3. Efficacy: How do we know if our SODIS is working?

There are a few things you can do to ensure your SODIS is actually disinfecting the water as intended. The turbidity, or cloudiness, of the water should not be more than 30 nephelometric turbidity units. Think of the turbidity as a shield for microorganisms. Pathogens can hide behind the particles that are making the water cloudy and the sunlight cannot reach them for disinfection. If your water is too turbid, you should filter the water prior to SODIS. Try pouring the water through a laundered cloth or, if you have access, using an established household water filter.

An alternative route to creating your own SODIS with bottles at home is to use a product that has already been designed and tested. There are several commercially available water treatment products that use SODIS. The perk to using them is having clear instructions and not needing to source all of the materials yourself. Some SODIS products have even been through testing by third-party organizations like the WHO.

The WHO created an international scheme for evaluating household water treatment based on how much bacteria, viruses, and protozoa a product removes from drinking water. A water treatment technology can receive a 1, 2, or 3-star performance. So far, the WHO has only assigned stars to four solar-powered products: AquaPak, JAMEBI Solar Water Pasteurizer, SolarBag, and WADI. Although it is comforting to use a product that has been tested by a large organization like the WHO, you must also take into account how you use the technology.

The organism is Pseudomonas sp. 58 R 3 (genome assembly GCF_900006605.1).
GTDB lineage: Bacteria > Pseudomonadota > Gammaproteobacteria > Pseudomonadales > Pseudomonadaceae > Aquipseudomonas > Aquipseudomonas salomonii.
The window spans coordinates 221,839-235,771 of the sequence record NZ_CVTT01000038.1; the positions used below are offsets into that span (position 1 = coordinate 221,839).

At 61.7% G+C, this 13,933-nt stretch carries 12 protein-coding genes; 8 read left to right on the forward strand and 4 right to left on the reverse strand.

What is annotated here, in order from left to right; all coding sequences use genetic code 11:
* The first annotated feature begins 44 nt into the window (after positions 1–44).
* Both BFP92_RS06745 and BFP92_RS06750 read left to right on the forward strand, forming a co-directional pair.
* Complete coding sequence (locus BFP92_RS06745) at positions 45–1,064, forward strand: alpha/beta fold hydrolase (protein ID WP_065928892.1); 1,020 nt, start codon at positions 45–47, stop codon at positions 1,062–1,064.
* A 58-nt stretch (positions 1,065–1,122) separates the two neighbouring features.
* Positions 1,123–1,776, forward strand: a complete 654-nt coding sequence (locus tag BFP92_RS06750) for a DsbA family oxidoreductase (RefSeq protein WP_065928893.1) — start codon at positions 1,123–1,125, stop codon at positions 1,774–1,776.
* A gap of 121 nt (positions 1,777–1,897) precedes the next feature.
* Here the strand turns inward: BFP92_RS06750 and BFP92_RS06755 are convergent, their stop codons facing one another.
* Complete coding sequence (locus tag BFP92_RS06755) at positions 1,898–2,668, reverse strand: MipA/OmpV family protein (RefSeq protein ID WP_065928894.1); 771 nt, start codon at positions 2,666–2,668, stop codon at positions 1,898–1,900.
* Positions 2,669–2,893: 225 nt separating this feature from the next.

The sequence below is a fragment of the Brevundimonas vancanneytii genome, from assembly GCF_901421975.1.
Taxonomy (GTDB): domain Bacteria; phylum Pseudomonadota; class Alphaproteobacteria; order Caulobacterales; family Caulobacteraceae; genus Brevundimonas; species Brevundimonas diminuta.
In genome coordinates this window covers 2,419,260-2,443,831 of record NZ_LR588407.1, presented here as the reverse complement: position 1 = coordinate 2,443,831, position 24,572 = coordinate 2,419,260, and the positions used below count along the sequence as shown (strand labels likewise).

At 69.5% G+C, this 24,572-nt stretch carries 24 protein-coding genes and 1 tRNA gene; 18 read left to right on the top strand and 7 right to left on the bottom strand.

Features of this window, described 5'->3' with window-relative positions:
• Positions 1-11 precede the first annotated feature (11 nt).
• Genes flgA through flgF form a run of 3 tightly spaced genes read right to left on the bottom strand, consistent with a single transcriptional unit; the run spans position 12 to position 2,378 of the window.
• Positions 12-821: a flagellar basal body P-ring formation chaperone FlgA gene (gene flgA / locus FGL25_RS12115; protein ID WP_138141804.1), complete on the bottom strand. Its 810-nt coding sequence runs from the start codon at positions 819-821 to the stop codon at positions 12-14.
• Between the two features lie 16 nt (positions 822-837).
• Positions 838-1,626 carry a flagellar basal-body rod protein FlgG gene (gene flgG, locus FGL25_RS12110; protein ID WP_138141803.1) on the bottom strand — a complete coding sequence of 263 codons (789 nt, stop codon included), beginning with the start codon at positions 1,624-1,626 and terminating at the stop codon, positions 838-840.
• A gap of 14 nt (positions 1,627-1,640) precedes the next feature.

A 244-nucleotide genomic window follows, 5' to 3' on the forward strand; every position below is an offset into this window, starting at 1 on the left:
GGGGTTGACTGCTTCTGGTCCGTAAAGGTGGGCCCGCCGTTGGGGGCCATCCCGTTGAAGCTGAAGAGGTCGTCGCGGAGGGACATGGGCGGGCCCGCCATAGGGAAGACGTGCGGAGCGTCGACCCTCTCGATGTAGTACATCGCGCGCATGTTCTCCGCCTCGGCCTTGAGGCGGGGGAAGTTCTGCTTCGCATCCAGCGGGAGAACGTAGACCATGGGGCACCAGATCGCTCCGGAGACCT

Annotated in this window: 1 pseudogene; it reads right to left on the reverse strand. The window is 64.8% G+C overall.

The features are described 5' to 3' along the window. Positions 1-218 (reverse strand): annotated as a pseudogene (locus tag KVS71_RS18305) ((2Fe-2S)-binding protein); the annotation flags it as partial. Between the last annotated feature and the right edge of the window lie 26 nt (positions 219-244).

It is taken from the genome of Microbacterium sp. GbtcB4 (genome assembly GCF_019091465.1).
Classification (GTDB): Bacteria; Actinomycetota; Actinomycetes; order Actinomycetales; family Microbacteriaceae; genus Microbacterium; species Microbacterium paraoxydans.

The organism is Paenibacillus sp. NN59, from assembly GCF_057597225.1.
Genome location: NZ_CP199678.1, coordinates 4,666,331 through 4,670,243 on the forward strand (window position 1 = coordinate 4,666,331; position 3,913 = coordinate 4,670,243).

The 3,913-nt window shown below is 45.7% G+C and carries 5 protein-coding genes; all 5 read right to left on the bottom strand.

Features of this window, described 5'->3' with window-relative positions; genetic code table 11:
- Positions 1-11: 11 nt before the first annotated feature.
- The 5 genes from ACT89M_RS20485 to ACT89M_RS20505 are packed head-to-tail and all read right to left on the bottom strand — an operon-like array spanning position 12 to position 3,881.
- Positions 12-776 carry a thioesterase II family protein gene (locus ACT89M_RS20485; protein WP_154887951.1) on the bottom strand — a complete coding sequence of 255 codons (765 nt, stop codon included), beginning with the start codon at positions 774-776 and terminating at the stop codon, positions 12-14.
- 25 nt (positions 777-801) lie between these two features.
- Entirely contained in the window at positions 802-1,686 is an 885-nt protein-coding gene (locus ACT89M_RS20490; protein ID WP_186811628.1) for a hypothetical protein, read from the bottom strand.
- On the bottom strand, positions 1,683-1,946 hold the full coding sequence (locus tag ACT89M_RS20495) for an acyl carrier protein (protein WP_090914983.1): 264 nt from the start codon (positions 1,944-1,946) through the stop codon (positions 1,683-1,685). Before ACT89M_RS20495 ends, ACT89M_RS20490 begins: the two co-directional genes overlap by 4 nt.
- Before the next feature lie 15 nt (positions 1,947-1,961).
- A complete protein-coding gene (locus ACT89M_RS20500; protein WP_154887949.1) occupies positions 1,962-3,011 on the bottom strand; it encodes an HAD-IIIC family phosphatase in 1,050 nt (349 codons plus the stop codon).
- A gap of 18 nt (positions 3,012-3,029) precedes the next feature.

4. Use and Maintenance

There are several questions you want to pose about your water treatment technology before choosing it.

How much water is it treating per day?

If you want to provide safe water for more than yourself, make sure the product you choose can treat at least 2.5 L per person per day.

How long does it take to treat the water?

Can you afford to wait 4, 8, or 48 hours for the water treatment to work? Think about your geography and how long you anticipate the SODIS to take in your area.

Does it require any maintenance?

How regularly do you have to clean the product? Are there any replacement parts you should have easy access to? Make sure you know these parameters before committing.

Do I mind drinking warm water?

Last, but not least, all SODIS will end in warm water. The sun is hot. The heat helps to kill the pathogens. Some people wait for the water to cool before drinking, adding to the overall wait time. What are your preferences and needs?

In conclusion, SODIS leverages the sun’s power to provide accessible and clean water. However, successful implementation requires a nuanced understanding of local conditions, careful consideration of costs, and an awareness of the technology’s limitations. Explore the Business Connect For Water platform to find more information about SODIS and other low-cost water treatment methods. It is our mission to be a reliable resource to advance our vision of a world where everyone has access to safe drinking water.